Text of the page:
The new nursing apprenticeship attracted only 30 trainees against a government target of 1,000 for 2017. The RCN said the Treasury and the Department of Health and Social Care (DHSC) should cover the costs of the apprenticeship model to encourage greater uptake by NHS employers who deliver the course.

Brexit was noted as an added reason for Britain to train its own nurses and rely less on “expensive and challenging international recruitment”.

Davies said: “Nursing is now a graduate profession, but it lacks a graduate salary that compensates for the fees paid. With fair pay and other incentives, ministers must redouble efforts to get students into nursing courses this year.”

The report also calls for the introduction of a comprehensive and long-term workforce strategy, and for safe staffing levels and accountability for planning and provision to be written into law.

A DHSC spokesperson said: “Our priority is getting more nurses on our wards, which is why we have increased the number of nurse training places available by 25%, allowing more people to study nursing than ever before.

“Any decrease in the number of applications must be seen in the context of this significant increase in the number of nursing places available, and places remain oversubscribed.”

Hot or not? Bikram no more beneficial than any other yoga, says vascular study

Yoga could help to improve function of artery linings regardless of room temperature, researchers conclude

Bikram yoga is performed in a studio heated to 40.5C and involves 26 poses and two breathing exercises.


Bikram yoga is performed in a studio heated to 40.5C and involves 26 poses and two breathing exercises. Photograph: Karen Yeomans/PR

While the popularity of practising yoga in sweltering rooms is booming around the world, researchers say benefits to blood vessels are the same whether the moves are performed in the heat or not.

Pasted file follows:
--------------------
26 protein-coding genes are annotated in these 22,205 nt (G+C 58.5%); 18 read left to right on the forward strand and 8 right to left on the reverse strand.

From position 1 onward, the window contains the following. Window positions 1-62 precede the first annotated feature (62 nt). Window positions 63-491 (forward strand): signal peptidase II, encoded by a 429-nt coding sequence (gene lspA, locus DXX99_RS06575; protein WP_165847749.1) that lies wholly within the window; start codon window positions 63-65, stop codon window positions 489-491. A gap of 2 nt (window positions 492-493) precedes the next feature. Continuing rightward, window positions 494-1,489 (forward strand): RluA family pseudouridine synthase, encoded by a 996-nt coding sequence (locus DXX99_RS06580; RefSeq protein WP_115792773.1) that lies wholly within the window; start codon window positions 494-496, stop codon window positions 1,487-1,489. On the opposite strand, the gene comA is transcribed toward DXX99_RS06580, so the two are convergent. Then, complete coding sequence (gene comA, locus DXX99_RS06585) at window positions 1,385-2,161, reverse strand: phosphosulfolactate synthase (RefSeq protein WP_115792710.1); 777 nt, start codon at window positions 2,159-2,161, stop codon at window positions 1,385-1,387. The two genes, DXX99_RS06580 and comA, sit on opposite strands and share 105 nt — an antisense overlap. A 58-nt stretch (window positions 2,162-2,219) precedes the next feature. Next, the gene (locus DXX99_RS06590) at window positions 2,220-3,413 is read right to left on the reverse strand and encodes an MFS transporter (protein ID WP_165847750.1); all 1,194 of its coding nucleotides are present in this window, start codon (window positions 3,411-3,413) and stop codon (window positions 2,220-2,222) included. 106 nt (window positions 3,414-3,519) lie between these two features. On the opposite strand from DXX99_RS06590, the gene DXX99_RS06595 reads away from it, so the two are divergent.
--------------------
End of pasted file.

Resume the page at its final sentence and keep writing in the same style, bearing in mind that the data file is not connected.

Bikram yoga was founded by controversial instructor Bikram Choudhury and involves 26 poses and two breathing exercises, performed in a room heated to just over 40C (104F).

Having first taken off in the 1970s, Bikram yoga classes are now widespread, with some research suggesting they could offer health benefits including improving the function of the inner lining of blood vessels – problems with which are linked to increased risk of fatty plaques building up inside arteries.

But now researchers say the potential vascular benefits of Bikram are not down to the heat.

“The postures and the breathing exercises are enough in the absence of the heated environment to elicit some beneficial adaptations that could reduce the risk of heart disease,” said Dr Stacey Hunter, co-author of the research from Texas State University and research director for yoga-promoting organisation Pure Action Inc, which funded the study.

It is not the first time that yoga has been linked to health benefits, with previous studies suggesting it could be as good as cycling or a brisk walk in reducing the risk of cardiovascular disease, for example.

However little work has gone into unpicking the impact of different types of yoga, some of which are more intense that others, or how much yoga is needed for benefits to be seen.

Writing in the journal Experimental Physiology, Hunter and colleagues describe how they randomly assigned healthy but sedentary middle-aged adults to one of three groups. While 19 participants carried on as usual, 14 undertook 12 weeks of three 90-minute Bikram classes at room temperature and 19 participants undertook Bikram classes at 40.5C.

A range of measurements were taken as part of the study including weight, cholesterol levels, blood pressure and the ability for the main artery in the forearm to dilate in response to increased blood flow – a measure of the function of the inner blood vessel lining.

The results reveal that while both yoga groups showed improvements in function of their artery lining, the size of the benefits was the same regardless of the temperature of the classes. Those who did not do yoga showed no improvements.

No significant effect on blood pressure, cholesterol, blood lipids, weight or blood glucose was seen for any of the groups, but the team note that those undertaking hot yoga showed a small drop in body fat, possibly due to extra energy being used.

Paulus Kirchhof, professor of cardiovascular medicine at the University of Birmingham, said that, generally speaking, the impact of yoga on health was not yet clear.

“Yoga, similar to other behaviours, can help to improve vascular health. Whether yoga per se is particularly effective to reduce blood pressure, or whether yoga has similar effects as regular physical exercise [for example], is less clear,” he said, adding that he would advise people undertake the recommended 30-45 minutes of moderate activity five times a week, with yoga as an optional addition.